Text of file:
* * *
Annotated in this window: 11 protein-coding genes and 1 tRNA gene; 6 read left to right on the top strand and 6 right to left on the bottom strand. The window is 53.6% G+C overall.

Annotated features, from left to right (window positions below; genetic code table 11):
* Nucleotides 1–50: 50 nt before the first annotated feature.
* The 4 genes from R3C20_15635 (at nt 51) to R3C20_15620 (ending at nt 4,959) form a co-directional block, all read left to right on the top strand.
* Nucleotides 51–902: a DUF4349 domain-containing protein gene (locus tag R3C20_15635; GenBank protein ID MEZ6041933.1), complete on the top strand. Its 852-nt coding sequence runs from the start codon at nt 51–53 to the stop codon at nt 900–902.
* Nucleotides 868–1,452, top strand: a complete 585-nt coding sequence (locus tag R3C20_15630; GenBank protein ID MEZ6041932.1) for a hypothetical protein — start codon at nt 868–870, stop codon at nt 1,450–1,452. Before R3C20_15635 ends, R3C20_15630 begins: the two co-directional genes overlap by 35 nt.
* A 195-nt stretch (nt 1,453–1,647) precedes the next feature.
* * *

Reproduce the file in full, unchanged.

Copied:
Annotated in this window: 11 protein-coding genes and 1 tRNA gene; 6 read left to right on the top strand and 6 right to left on the bottom strand. The window is 53.6% G+C overall.

Annotated features, from left to right (window positions below; genetic code table 11):
* Nucleotides 1–50: 50 nt before the first annotated feature.
* The 4 genes from R3C20_15635 (at nt 51) to R3C20_15620 (ending at nt 4,959) form a co-directional block, all read left to right on the top strand.
* Nucleotides 51–902: a DUF4349 domain-containing protein gene (locus tag R3C20_15635; GenBank protein ID MEZ6041933.1), complete on the top strand. Its 852-nt coding sequence runs from the start codon at nt 51–53 to the stop codon at nt 900–902.
* Nucleotides 868–1,452, top strand: a complete 585-nt coding sequence (locus tag R3C20_15630; GenBank protein ID MEZ6041932.1) for a hypothetical protein — start codon at nt 868–870, stop codon at nt 1,450–1,452. Before R3C20_15635 ends, R3C20_15630 begins: the two co-directional genes overlap by 35 nt.
* A 195-nt stretch (nt 1,453–1,647) precedes the next feature.